Northern Cyprus (Leadership elections, April 29): The “Turkish Republic of Northern Cyprus,” which is only recognized as a country by Turkey, was scheduled to hold elections for the leader of the Turkish Cypriot community on April 29. There was consensus among political parties to postpone those polls for six months. Following a positive meeting between the leaders of the Greek Cypriot and Turkish Cypriot communities last November, there was the prospect of resuming negotiations on the island’s reunification after these elections. Talks seem unlikely in the near term, as leaders in Cyprus as well as Turkey and Greece are focused on coronavirus.

United Kingdom (Local elections, May 7): England was scheduled to hold local and mayoral elections on May 7. Despite criticism of its sluggish response to stemming the spread of coronavirus, the British government was the first in Europe to cancel polls. On March 13, it announced a one-year delay. Opposition parties supported the postponement, although the Liberal Democrats challenged the government’s decision to wait a year rather than until autumn per the Electoral Commission’s recommendation.

Poland (Presidential election, May 10): Poland does not currently plan to postpone the presidential elections scheduled for May 10. Some opposition parties have called for a delay, citing the government’s decision to close schools and shops as well as restrict gatherings of over 50 people. According to opinion polls, the governing nationalist incumbent Andrzej Duda is likely to win the first round; he would likely face tough competition in a second round, which would be held on May 24 if he failed to win more than 50% support. Duda is allied with the ruling Law and Justice Party; a loss could hinder the party’s plans to continue reforming the judiciary, which has raised concerns about the country’s adherence to the EU’s rule of law standards.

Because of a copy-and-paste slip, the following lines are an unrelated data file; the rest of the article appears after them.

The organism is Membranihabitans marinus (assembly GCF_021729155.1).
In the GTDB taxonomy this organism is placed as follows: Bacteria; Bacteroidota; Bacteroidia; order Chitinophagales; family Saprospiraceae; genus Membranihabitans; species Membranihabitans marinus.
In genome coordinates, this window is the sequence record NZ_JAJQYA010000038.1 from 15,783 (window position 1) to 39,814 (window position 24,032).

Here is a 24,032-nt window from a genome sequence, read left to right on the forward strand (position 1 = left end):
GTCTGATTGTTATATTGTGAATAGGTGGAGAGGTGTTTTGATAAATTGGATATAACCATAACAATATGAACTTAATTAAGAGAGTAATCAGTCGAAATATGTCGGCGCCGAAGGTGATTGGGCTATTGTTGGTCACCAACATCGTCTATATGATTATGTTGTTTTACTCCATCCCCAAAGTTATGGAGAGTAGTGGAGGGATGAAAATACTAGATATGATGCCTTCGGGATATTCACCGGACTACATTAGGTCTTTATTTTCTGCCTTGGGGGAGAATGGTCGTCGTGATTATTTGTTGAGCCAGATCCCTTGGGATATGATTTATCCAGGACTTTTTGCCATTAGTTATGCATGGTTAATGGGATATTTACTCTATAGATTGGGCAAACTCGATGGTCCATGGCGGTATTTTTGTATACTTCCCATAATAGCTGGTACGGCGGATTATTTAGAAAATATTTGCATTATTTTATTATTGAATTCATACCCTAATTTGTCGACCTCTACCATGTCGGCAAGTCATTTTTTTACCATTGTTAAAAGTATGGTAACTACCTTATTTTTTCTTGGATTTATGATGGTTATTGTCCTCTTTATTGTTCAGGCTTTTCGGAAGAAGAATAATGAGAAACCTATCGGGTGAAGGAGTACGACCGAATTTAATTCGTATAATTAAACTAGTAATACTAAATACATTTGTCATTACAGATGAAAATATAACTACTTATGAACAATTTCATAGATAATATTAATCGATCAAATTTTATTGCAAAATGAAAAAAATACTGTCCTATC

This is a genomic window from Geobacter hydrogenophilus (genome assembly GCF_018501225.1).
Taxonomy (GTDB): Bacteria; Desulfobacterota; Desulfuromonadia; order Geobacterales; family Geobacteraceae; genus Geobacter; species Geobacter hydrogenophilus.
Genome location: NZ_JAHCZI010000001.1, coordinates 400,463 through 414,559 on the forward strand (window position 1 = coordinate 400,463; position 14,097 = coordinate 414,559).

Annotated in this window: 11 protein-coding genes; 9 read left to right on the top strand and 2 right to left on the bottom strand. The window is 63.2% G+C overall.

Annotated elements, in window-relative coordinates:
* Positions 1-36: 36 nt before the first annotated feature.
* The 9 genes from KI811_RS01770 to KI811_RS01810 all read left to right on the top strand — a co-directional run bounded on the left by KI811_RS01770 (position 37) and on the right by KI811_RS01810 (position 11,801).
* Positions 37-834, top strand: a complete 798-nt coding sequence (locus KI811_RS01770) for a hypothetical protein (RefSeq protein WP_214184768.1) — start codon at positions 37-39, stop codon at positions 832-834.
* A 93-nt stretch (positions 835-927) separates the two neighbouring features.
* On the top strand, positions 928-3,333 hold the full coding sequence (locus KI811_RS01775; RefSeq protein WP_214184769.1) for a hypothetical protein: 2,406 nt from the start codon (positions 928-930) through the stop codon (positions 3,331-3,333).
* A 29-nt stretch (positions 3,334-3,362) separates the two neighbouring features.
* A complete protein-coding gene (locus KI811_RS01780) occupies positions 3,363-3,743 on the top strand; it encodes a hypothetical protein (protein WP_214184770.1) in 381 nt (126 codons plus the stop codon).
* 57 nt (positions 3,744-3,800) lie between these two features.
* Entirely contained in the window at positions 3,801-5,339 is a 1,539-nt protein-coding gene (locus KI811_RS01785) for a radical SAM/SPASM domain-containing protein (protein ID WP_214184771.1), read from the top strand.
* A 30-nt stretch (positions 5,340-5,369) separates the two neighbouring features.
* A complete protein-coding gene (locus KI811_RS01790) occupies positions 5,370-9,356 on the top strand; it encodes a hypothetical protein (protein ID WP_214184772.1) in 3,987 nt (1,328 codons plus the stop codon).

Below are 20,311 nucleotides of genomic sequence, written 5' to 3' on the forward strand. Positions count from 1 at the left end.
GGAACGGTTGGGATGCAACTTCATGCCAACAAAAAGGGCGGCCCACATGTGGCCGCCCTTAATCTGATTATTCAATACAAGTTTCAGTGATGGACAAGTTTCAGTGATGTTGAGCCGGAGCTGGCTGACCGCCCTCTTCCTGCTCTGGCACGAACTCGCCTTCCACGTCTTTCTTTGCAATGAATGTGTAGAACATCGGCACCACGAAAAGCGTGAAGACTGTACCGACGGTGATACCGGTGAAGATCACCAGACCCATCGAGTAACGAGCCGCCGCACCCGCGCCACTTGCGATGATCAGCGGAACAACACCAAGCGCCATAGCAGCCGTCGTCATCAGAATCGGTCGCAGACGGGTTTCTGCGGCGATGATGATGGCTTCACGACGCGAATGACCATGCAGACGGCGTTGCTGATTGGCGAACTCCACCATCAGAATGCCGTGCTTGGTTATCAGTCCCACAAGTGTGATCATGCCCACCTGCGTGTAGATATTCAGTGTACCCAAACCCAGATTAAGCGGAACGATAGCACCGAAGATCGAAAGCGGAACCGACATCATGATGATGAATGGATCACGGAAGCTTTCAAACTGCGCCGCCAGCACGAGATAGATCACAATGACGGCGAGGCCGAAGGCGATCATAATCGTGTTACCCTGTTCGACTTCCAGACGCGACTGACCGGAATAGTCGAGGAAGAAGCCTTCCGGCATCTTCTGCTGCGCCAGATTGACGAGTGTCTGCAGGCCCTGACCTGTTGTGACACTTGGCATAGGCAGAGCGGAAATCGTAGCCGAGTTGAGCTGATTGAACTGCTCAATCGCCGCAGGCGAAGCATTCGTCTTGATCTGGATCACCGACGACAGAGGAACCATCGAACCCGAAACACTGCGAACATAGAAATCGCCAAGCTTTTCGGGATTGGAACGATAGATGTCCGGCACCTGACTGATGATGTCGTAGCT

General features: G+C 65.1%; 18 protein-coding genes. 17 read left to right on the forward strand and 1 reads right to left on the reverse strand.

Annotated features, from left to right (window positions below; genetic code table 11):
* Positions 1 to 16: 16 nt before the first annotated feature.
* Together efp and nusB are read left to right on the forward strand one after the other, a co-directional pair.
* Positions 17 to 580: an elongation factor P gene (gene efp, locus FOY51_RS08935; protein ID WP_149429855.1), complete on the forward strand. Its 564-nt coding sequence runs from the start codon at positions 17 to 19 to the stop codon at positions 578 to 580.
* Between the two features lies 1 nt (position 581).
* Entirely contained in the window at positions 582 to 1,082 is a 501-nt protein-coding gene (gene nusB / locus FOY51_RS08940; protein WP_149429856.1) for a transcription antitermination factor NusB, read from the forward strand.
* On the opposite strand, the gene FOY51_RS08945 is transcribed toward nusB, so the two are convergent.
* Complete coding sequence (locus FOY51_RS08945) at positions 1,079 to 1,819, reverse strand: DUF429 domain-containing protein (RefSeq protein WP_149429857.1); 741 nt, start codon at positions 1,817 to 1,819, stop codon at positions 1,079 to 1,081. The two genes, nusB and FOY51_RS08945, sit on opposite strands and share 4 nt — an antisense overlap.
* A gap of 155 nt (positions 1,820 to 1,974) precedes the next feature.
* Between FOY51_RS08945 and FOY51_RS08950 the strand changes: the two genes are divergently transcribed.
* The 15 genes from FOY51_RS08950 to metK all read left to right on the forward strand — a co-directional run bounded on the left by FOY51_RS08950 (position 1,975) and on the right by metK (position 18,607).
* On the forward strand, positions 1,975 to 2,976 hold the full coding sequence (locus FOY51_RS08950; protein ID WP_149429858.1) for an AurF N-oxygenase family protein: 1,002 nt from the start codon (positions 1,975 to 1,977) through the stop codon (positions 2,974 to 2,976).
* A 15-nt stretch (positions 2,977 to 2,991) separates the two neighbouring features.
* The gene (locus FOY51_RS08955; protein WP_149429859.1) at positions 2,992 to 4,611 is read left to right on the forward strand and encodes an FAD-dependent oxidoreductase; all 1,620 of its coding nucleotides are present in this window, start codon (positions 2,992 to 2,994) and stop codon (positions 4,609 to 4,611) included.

Looking ahead: Other European elections on the horizon are in Iceland (presidential election, June), Belarus (presidential election, August), and France (senate elections, September). In October, there are scheduled polls in Austria, Bosnia, the Czech Republic, Georgia, Lithuania, Moldova, Montenegro, and Ukraine.

Political parties and the electorate understand the rationale for postponing elections during the coronavirus pandemic, especially given the importance of social distancing to reduce the spread of the disease. All governments, including those whose mandates have been extended, are primarily focused on emergency management at this time. Yet given the serious political issues at stake in many of these countries, there will be pressure for polls to be rescheduled as soon as practically possible.

 

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For more information on this publication: Belfer Communications Office
For Academic Citation: Sloat, Amanda.“European elections in a time of coronavirus.” The Brookings Institution, March 20, 2020.